The Council of Mallorca held a ceremony on Monday. Awards were made in the name of the institution. One was posthumous. It was for a favourite daughter of Mallorca. She died eighty years ago. She was Aurora Picornell.
Can Sales in Palma is nowadays a library; it was opened in 2004. Before the Civil War, there was an asylum run by the Hermanitas de los Pobres (sisters of the poor). During the war this became a women's prison. On 5 January 1937, the boss of this makeshift jail read out the names of five women - Catalina Flaquer Pascual and her daughters Antonia and Maria, Belarmina González Rodríguez and Aurora Picornell Femenías. They were taken to Porreres.
The village of Porreres was a conveniently out of the way place, a quiet place. It was a village that nevertheless rang with noise. The women, as with so many others, were shot at the cemetery. In the evening of 5 January, so the story is told, a fascist went into a bar in El Molinar in Palma. He brandished a bra stained with blood. It was Aurora Picornell's bra.
Born in El Molinar in 1912, her parents were communists. She became an activist at a young age. When she was 19, she founded the union for seamstresses. By then, the Second Republic was a reality. Mallorca and Spain were no longer under the dictatorship of Primo de Rivera. The king was in exile. A new direction was being plotted. It was, but it was one that descended into chaos and anarchy and ultimately into carnage. The dreams for and ambitions of a different Spain were shattered amidst the fighting and the murders. History should perhaps have told them that this would be how it would end. Over the course of the previous 100 or so years there had been attempts at refashioning the politics of the country and its society. The Liberal Triennium lasted, as its title says, three years. The First Republic survived for less than two years.
Aurora Picornell followed her parents into communism. She was one of the leaders of the Mallorcan branch of the Spanish Communist Party. But she is remembered as much for her feminism and for that union. They were to become known as Las Rojas del Molinar, the red women of El Molinar.
Catalina Flaquer Pascual was tortured. Her interrogators wanted to know the whereabouts of her two daughters. They were in hiding. Maria was eventually given away not by her mother but by her three-year-old daughter. The Francoist investigators gained the small girl's trust by giving her sweets. She told them where her mother was.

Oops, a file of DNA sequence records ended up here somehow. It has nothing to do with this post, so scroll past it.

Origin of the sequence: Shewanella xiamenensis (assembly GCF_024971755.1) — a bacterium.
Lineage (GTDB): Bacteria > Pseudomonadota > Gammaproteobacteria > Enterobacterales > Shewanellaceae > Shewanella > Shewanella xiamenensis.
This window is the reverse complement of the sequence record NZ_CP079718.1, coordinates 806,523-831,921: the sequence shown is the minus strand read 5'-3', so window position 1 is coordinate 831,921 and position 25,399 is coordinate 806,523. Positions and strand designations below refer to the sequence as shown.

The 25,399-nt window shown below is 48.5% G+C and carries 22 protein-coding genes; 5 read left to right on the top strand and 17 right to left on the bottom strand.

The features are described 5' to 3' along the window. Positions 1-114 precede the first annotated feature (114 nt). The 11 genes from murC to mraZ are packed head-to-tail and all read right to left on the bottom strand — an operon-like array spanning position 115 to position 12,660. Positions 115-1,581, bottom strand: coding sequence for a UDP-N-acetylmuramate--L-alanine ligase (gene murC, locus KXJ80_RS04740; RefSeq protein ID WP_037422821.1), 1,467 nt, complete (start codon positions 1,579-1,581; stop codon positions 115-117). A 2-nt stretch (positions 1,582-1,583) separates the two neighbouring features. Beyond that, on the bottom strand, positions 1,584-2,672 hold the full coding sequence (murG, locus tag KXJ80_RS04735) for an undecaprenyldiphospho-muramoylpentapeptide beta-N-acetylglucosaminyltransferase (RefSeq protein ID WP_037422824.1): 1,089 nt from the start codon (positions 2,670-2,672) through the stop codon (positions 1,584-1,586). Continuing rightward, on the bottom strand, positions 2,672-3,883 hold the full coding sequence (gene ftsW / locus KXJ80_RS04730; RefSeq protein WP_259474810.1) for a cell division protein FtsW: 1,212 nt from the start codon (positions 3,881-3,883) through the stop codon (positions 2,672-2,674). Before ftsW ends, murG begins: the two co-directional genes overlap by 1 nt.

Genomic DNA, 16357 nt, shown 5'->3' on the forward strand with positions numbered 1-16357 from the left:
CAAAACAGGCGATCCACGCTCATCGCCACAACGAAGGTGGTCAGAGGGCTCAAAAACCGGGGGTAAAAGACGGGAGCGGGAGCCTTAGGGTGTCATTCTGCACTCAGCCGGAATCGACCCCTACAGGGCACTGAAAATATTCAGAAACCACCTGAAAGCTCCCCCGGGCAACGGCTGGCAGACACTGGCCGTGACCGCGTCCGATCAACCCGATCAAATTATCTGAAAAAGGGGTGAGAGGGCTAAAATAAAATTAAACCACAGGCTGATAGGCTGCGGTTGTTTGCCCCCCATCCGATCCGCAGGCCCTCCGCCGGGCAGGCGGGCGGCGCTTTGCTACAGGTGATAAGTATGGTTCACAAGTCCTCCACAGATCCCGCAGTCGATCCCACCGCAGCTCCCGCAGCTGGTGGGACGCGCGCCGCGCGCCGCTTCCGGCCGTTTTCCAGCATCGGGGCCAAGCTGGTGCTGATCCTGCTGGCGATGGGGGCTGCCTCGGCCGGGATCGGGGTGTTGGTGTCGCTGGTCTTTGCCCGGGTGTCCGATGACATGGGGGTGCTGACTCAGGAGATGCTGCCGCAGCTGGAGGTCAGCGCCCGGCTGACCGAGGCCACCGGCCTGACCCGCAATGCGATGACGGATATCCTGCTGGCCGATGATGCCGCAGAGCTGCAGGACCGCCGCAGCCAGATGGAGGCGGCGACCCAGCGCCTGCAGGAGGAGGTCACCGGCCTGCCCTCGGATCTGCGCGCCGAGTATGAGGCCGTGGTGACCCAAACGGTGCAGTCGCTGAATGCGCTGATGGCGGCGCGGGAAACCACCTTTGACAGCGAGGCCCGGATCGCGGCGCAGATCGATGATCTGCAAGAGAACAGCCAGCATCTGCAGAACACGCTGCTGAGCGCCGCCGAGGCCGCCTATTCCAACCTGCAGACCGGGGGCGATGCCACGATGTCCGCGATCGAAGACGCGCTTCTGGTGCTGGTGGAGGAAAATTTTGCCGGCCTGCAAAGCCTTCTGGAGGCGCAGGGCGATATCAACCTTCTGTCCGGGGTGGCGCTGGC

Although there were five of them, Aurora Picornell stood out. She was the leader. Her activism was such that she had acquired fame (or possibly notoriety) before the war. She was dubbed La Pasionaria de Mallorca (the passion flower). It seems that when she was being taken away from the prison, she and the other women were mocked by the nuns; one presumes the sisters of the poor. It is said that she told the other women that if she was alive in the morning, wherever she might be, she would return for revenge.
That anecdote serves as something of a reminder of how divisions were. The church was seen to be (and not just seen to be) on the side of the Nationalists and the fascists. It shouldn't be forgotten that the Republicans were not whiter than white. They committed atrocities against members of the church. The Balearic government's law on historical memory and graves was, after some considerable debate, reworded in order to take account of victims from both sides.
But it is the name of the Republic which dominates. Hence there have been the exhumations in Porreres. Hence why there will be more and why there is a call for exhumations in Manacor as well. The numbers of dead there, spread over a longer period, vastly exceed the bodies in Porreres.
So much attention is currently being given to this historical memory because there is a government (and a Council of Mallorca) which does not want the memory to go away and which wants some closure for descendants. The memory was allowed to go in the past. It is largely because of the one-time amnesia, the absence of any reconciliation, that events of the 1930s are haunting us now. There is also the symmetry of anniversary. Last year was the eightieth anniversary of the start of the war. This year is the eightieth anniversary of the murders of Las Rojas del Molinar and of the Republican mayors, Emili Darder of Palma and Antoni Mateu of Inca, among others.
The grandson of Aurora Picornell accepted the honour on Monday. President Miquel Ensenyat concluded that he hoped that society could recover its dignity and that the deceased could be returned to their families.